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Evaluate $$\int\!\left(x-\frac{1}{2x} \right)^2\,dx. $$

Using integrating by substitution, I got $u=x-\frac{1}{2x},\quad \dfrac{du}{dx} =1+ \frac{1}{2x^2}$ , and $dx= 1+2x^2 du$. In the end, I came up with the answer to the integral as : $$\left(\frac{1}{3}+\frac{2x^2}{3}\right)\left(x-\frac{1}{2x}\right)^3.$$

Any mistake ?

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$dx$ is not $(1+2x^2)\,du$. – André Nicolas May 18 '13 at 2:44
can you show me the correction please, and thanks William, for pointing that out. – user78324 May 18 '13 at 2:49
$dx=\frac{2x^2}{2x^2+1}\,du$, which doesn't see useful, since when we substitute, everything has to be expressed in terms of $u$. – André Nicolas May 18 '13 at 2:55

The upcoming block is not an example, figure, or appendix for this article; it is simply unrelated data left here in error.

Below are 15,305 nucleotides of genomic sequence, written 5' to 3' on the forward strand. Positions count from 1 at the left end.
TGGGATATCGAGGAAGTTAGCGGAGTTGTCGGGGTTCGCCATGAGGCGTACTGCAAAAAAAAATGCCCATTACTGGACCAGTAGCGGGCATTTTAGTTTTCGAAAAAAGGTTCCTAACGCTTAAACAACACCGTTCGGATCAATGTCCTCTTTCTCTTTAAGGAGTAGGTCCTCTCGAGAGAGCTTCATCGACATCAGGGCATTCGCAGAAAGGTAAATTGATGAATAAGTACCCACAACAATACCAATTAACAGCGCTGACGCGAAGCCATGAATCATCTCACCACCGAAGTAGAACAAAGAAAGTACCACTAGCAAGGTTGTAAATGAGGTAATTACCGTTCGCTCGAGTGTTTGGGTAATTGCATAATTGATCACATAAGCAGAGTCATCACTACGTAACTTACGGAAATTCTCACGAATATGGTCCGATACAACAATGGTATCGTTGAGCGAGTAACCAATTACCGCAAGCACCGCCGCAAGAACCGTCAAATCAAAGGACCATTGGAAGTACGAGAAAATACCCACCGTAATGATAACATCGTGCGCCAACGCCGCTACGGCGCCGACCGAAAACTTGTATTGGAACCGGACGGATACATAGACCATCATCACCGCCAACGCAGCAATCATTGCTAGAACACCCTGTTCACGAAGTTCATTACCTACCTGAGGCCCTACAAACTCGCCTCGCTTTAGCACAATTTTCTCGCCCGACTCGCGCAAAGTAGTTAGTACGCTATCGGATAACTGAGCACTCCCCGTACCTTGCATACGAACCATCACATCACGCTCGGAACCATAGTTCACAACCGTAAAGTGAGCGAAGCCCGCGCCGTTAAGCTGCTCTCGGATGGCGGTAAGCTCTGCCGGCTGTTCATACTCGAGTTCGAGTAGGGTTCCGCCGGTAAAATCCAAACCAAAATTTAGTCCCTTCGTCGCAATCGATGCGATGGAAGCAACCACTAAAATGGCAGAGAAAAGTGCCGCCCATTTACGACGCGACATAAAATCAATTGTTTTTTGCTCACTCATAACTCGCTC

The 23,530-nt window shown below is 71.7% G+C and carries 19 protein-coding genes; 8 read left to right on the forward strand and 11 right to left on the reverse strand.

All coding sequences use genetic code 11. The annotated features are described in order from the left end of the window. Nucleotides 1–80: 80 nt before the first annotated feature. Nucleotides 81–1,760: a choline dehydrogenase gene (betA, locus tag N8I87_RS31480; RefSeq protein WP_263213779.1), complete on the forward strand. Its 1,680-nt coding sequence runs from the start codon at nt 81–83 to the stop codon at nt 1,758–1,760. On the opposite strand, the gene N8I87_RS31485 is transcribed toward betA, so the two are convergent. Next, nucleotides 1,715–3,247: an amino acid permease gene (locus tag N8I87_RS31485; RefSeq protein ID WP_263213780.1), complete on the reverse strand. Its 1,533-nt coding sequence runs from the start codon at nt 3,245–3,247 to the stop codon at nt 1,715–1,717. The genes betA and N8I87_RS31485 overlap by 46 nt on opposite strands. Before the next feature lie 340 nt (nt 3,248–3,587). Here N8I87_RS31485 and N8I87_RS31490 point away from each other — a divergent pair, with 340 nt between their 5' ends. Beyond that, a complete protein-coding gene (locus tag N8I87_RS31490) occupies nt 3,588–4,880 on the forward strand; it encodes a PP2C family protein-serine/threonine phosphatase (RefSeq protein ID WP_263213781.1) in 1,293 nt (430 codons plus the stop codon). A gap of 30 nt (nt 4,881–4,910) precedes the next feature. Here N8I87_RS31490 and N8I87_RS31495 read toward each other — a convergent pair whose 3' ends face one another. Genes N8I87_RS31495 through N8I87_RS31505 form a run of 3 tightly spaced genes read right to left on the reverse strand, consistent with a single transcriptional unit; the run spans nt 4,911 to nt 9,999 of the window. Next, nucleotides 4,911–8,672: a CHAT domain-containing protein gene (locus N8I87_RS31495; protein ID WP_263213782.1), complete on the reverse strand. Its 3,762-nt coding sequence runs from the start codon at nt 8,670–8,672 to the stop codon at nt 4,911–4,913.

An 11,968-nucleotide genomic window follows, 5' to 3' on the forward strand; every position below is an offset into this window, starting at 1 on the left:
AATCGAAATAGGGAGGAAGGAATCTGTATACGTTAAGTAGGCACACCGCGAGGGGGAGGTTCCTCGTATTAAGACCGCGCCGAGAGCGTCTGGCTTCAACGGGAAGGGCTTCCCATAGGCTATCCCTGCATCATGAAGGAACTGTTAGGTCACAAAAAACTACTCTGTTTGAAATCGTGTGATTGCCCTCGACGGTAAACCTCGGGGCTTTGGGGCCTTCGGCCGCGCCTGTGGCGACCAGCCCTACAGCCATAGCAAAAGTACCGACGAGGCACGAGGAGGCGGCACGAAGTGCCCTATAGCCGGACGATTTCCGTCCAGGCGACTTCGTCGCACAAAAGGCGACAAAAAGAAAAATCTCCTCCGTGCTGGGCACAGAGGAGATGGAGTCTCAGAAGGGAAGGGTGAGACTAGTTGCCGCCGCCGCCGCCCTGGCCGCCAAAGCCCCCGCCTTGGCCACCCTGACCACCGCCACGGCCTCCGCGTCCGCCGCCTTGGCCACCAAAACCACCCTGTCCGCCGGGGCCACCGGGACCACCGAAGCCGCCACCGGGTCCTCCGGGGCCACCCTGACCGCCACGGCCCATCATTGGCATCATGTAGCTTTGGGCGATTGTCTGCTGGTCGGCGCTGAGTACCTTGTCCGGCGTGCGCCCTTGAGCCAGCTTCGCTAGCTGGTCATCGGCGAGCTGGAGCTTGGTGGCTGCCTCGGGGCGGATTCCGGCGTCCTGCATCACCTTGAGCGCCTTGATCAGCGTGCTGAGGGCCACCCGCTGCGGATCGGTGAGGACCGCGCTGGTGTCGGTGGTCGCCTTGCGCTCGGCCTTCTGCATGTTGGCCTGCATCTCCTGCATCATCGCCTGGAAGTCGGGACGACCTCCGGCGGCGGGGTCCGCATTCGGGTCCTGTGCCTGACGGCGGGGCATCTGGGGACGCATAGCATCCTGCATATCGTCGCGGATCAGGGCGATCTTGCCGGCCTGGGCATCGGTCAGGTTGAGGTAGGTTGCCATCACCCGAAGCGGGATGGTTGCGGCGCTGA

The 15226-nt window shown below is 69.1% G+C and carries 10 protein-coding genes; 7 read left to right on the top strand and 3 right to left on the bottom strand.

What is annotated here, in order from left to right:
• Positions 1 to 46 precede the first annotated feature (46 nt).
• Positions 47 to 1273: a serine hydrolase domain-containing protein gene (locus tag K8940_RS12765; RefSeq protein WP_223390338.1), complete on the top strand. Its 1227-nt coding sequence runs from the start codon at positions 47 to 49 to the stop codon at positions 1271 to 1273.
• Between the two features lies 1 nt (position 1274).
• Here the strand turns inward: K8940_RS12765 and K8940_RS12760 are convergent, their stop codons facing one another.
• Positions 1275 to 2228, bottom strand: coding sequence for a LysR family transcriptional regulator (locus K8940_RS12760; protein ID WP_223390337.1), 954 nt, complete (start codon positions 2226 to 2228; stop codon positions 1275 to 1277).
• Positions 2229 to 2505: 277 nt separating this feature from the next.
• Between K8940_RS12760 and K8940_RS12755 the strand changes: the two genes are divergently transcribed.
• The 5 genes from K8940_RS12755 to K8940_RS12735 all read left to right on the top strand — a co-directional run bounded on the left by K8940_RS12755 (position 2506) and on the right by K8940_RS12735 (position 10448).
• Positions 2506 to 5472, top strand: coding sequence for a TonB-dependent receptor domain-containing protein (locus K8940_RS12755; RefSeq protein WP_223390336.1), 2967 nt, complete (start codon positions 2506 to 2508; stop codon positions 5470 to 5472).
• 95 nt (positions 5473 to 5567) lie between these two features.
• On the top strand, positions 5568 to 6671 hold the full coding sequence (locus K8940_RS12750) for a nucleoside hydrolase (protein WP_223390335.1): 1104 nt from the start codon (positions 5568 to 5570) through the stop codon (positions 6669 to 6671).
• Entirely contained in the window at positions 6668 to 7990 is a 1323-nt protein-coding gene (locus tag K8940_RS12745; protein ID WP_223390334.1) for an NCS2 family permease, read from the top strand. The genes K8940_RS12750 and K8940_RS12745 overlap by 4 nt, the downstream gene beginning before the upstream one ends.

up vote 14 down vote accepted

Just expand $$ \left(x-\frac{1}{2x}\right)^2 = x^2 - 1 +\frac{1}{4x^2} $$ and integrate term by term.

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Expanding the square bracket and integrating each term individually gives \begin{equation*} \int (x-\frac{1}{2x})^2dx=\int (x^2+\frac{1}{4x^2}-1)dx=\int x^2dx+\frac{1}{4}\int\frac{1}{x^2}dx-\int dx\\ =\frac{x^3}{3}-\frac{1}{4x}-x+C \end{equation*} for a constant $C$.

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